By Tadias Staff
Updated: Tuesday, July 2nd, 2013
New York (TADIAS) – President Barack Obama’s just-concluded Africa trip has brought positive international media attention to the continent, particularly to the success stories of Senegal, South Africa, and Tanzania — countries that administration officials say were chosen for their “exemplary progress” in economic development, transparency in governance, independent press, respect for human rights and rule of law.
In a recent interview with Tadias Magazine David H. Shinn, former U.S. Ambassador to Ethiopia and Adjunct Professor of International Affairs at The George Washington University in Washington, D.C., said President Obama’s trip to Africa is an effort to underscore the importance of US-Africa relations after a period of relative non-engagement at the presidential level during his first term in office.
“Secretary of State Hillary Clinton did make frequent visits to Africa over the last four years, which partially made up for the absence of President Obama except for a brief visit in 2009 to Ghana and trip to Egypt in connection with Middle East issues,” Ambassador Shinn pointed out.
At lower levels of the government, Shinn noted, the United States remained “thoroughly engaged” with the continent, but he said this is not the same as presidential involvement. “I think this trip by President Obama will go a long way in strengthening the ties between the United States and African countries,” he said.
Why such a short list? we asked. “Whenever a U.S. president visits Africa, it is difficult to visit more than three countries because of the vastness of the continent,” Shinn replied. “In choosing countries to visit, there are always geographic, language, regional and political considerations.” He added: “Once the decision is made to visit three countries, the next step is to identify countries in three different regions of sub-Saharan Africa that also include both French and English [speaking nations].”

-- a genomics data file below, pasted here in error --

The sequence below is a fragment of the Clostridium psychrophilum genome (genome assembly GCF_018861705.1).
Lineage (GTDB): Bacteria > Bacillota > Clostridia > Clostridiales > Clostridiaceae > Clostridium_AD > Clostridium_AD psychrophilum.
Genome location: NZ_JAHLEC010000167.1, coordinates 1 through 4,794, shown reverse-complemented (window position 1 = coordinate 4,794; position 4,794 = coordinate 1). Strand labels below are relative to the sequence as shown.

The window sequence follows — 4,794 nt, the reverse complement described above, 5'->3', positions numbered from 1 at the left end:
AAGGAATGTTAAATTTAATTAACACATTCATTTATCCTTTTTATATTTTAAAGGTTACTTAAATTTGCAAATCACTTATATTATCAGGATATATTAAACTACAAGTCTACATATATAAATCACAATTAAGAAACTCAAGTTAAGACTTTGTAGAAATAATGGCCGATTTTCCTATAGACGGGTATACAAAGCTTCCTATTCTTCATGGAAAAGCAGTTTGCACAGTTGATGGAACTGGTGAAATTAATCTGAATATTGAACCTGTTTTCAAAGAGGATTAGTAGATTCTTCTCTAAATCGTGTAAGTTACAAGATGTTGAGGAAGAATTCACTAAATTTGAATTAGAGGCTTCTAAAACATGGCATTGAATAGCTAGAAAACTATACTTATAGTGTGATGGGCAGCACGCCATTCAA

Senegal was picked as the West African and francophone country. South Africa, the economic powerhouse in Africa, was selected as the southern African choice. Tanzania represents East Africa.
“All three countries have good records on governance and democratization, a consideration which placed these three countries above several other possibilities,” Ambassador Shinn said. “Kenya, the birthplace of Obama’s father, would have been an obvious choice but was not selected because both the newly elected president and vice president face charges from the International Criminal Court.”
And why did the White House not choose to address African leaders from the AU headquarters in Addis? “Ethiopia, which hosts the African Union, was another possibility but was recently visited by Secretary of State John Kerry and does not have as good a record as Tanzania on the pace of democratization,” he stated.
The Official Blog of Ambassador David H. Shinn
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Obama Africa Trip Highlights Senegal, South Africa and Tanzania (TADIAS)